This sounds like a beautiful book. My two grandmothers and my cousin’s grandmother all spent hours teaching me to knit as a child. This year, my mother began to bring the wonder of knitting to my girls.



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Liz

posted March 1, 2011 at 5:47 pm


I have been knitting since I was 11 and now have a 9 year old son who loves to knit. Watching him learn how to do something new (purl, use circular needles, etc) is such a joy!



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BookishIma

posted March 2, 2011 at 11:59 am


I didn’t know you are a knitter! Me too. And I can tell you that continental style is better, because I tried to learn it (from my grandmother, then my mom) and failed miserably. Now I knit clunky English style, which I learned from a friend, and sigh as my mom efficiently swishes her needles.



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MtHouseMama

posted March 2, 2011 at 1:29 pm


I took knitting up a little over a year ago and it’s been really fun to learn. I started a knitting/crochet club with our mothers club. This sounds like a book I could read and pass along to the other women who have picked up a yarn hobby during the last year or so.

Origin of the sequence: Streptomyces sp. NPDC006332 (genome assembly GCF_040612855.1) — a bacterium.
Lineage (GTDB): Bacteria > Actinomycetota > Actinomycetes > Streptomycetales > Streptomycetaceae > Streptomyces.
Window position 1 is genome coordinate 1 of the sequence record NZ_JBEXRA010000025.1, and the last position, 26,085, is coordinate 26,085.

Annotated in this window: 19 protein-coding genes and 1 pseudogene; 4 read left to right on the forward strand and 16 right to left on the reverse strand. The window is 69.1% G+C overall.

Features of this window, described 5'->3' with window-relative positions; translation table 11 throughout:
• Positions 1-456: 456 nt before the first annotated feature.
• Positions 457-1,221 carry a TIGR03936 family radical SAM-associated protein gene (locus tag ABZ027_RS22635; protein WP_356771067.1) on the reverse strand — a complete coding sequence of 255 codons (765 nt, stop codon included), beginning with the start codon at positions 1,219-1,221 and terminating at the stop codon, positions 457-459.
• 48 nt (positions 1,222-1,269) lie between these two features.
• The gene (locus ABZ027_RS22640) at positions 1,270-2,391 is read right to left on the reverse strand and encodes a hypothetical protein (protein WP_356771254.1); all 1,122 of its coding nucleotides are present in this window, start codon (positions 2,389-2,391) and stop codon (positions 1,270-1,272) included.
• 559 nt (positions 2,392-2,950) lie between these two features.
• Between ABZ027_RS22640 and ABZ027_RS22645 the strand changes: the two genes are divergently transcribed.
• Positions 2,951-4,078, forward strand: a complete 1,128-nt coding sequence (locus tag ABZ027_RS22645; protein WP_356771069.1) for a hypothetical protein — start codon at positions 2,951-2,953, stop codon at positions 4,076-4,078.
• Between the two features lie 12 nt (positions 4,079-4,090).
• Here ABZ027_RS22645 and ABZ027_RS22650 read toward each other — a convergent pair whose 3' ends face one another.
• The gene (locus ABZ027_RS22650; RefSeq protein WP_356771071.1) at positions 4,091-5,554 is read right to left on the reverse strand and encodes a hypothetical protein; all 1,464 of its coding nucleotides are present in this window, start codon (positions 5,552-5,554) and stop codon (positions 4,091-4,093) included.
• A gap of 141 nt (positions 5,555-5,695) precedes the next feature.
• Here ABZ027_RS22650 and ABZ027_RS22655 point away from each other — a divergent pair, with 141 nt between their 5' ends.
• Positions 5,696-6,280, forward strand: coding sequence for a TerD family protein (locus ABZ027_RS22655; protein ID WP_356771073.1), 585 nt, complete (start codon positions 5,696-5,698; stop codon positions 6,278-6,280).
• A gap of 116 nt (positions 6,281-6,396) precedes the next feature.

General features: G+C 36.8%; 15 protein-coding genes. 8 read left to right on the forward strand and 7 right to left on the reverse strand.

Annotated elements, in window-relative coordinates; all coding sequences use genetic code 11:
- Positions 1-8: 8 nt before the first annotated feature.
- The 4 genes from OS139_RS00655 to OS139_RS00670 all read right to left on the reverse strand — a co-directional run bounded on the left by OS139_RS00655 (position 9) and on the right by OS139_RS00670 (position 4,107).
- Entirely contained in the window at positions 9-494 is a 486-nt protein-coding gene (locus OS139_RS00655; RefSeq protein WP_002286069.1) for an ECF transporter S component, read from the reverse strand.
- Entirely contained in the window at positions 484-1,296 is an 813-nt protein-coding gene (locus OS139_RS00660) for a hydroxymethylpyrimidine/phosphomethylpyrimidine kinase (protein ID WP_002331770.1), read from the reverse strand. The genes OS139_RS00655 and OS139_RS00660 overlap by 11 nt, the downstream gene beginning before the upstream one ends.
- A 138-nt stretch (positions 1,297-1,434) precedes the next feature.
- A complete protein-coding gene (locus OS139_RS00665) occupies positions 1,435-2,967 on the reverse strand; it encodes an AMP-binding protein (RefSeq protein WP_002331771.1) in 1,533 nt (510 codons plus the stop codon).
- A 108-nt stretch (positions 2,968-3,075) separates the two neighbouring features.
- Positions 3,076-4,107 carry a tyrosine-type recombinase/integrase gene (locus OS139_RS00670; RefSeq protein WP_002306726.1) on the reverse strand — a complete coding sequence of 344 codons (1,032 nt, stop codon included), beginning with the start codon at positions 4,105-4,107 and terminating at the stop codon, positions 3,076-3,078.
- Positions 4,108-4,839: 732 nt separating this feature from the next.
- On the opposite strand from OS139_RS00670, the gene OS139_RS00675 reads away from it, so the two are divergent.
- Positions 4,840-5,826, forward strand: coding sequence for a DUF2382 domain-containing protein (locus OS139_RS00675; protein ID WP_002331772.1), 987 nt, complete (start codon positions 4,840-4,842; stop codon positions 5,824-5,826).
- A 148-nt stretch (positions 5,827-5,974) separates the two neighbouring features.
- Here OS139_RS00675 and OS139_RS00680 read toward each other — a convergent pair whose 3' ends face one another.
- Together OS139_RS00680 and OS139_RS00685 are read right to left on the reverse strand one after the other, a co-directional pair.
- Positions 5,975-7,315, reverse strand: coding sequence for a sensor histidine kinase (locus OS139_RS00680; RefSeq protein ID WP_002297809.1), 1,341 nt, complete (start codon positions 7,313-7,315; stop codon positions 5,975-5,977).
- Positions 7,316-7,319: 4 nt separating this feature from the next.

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MorahLaura

posted March 2, 2011 at 3:07 pm


Too bad there’s no crochet equivalent to this book. Maybe I’ll have to write one!



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Jill

posted March 2, 2011 at 6:58 pm


mom taught me how to knit. amy knows that “mom” is my grandmother, irene. one of the finest women in the world. with the biggest heart !!
lots of posts to knitting. maybe you ought to try scrap booking next?



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rachelb

posted March 2, 2011 at 8:50 pm


I didn’t learn to knit until I was pregnant w/ my daughter, but have been crocheting since I was 12 (learned at camp so I could make kippot) – but there is nothing more fun than teaching my daughter to love yarn. She’s only 3.5YO so not knitting or crocheting yet, but she winds my hanks into center pull skeins, makes pompoms and loves to touch the yarn.



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Heidi Estrin

posted March 2, 2011 at 10:50 pm